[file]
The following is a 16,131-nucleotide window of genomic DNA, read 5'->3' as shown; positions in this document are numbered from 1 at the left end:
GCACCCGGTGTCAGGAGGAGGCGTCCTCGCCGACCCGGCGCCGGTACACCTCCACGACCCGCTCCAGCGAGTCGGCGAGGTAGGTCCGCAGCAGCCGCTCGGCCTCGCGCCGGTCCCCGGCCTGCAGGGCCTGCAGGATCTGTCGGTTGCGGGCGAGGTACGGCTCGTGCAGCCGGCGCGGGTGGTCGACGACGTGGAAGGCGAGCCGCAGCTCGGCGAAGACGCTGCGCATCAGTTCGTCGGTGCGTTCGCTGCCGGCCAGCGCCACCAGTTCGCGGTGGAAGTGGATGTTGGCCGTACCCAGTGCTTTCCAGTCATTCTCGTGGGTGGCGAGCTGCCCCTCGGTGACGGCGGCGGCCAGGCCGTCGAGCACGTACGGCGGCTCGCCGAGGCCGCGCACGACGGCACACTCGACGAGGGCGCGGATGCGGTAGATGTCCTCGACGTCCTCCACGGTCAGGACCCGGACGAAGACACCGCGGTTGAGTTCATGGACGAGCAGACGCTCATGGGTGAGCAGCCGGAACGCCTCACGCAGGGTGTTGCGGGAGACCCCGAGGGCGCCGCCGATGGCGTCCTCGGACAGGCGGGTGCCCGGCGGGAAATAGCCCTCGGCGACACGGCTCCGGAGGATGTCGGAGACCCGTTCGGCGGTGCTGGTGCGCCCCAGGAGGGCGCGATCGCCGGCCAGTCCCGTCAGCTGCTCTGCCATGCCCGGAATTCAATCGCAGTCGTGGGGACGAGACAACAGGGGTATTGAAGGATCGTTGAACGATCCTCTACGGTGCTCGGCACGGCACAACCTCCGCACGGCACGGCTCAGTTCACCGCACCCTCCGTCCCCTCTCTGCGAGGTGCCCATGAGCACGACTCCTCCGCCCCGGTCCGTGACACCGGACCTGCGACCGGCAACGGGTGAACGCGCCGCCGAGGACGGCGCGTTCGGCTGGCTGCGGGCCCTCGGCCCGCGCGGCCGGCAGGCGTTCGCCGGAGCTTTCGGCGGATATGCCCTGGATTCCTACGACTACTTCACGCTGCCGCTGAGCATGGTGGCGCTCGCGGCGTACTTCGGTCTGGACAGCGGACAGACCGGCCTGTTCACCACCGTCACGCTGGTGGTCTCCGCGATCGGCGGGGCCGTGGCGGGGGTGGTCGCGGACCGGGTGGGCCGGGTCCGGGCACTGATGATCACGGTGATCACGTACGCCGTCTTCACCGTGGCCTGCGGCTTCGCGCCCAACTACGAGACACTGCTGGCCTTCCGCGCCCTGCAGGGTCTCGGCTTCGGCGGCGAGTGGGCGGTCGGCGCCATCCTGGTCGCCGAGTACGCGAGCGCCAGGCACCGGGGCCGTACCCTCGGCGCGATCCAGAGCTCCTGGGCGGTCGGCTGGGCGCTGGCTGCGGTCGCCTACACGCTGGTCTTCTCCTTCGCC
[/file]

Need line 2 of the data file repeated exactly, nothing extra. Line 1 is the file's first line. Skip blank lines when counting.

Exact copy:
GCACCCGGTGTCAGGAGGAGGCGTCCTCGCCGACCCGGCGCCGGTACACCTCCACGACCCGCTCCAGCGAGTCGGCGAGGTAGGTCCGCAGCAGCCGCTCGGCCTCGCGCCGGTCCCCGGCCTGCAGGGCCTGCAGGATCTGTCGGTTGCGGGCGAGGTACGGCTCGTGCAGCCGGCGCGGGTGGTCGACGACGTGGAAGGCGAGCCGCAGCTCGGCGAAGACGCTGCGCATCAGTTCGTCGGTGCGTTCGCTGCCGGCCAGCGCCACCAGTTCGCGGTGGAAGTGGATGTTGGCCGTACCCAGTGCTTTCCAGTCATTCTCGTGGGTGGCGAGCTGCCCCTCGGTGACGGCGGCGGCCAGGCCGTCGAGCACGTACGGCGGCTCGCCGAGGCCGCGCACGACGGCACACTCGACGAGGGCGCGGATGCGGTAGATGTCCTCGACGTCCTCCACGGTCAGGACCCGGACGAAGACACCGCGGTTGAGTTCATGGACGAGCAGACGCTCATGGGTGAGCAGCCGGAACGCCTCACGCAGGGTGTTGCGGGAGACCCCGAGGGCGCCGCCGATGGCGTCCTCGGACAGGCGGGTGCCCGGCGGGAAATAGCCCTCGGCGACACGGCTCCGGAGGATGTCGGAGACCCGTTCGGCGGTGCTGGTGCGCCCCAGGAGGGCGCGATCGCCGGCCAGTCCCGTCAGCTGCTCTGCCATGCCCGGAATTCAATCGCAGTCGTGGGGACGAGACAACAGGGGTATTGAAGGATCGTTGAACGATCCTCTACGGTGCTCGGCACGGCACAACCTCCGCACGGCACGGCTCAGTTCACCGCACCCTCCGTCCCCTCTCTGCGAGGTGCCCATGAGCACGACTCCTCCGCCCCGGTCCGTGACACCGGACCTGCGACCGGCAACGGGTGAACGCGCCGCCGAGGACGGCGCGTTCGGCTGGCTGCGGGCCCTCGGCCCGCGCGGCCGGCAGGCGTTCGCCGGAGCTTTCGGCGGATATGCCCTGGATTCCTACGACTACTTCACGCTGCCGCTGAGCATGGTGGCGCTCGCGGCGTACTTCGGTCTGGACAGCGGACAGACCGGCCTGTTCACCACCGTCACGCTGGTGGTCTCCGCGATCGGCGGGGCCGTGGCGGGGGTGGTCGCGGACCGGGTGGGCCGGGTCCGGGCACTGATGATCACGGTGATCACGTACGCCGTCTTCACCGTGGCCTGCGGCTTCGCGCCCAACTACGAGACACTGCTGGCCTTCCGCGCCCTGCAGGGTCTCGGCTTCGGCGGCGAGTGGGCGGTCGGCGCCATCCTGGTCGCCGAGTACGCGAGCGCCAGGCACCGGGGCCGTACCCTCGGCGCGATCCAGAGCTCCTGGGCGGTCGGCTGGGCGCTGGCTGCGGTCGCCTACACGCTGGTCTTCTCCTTCGCC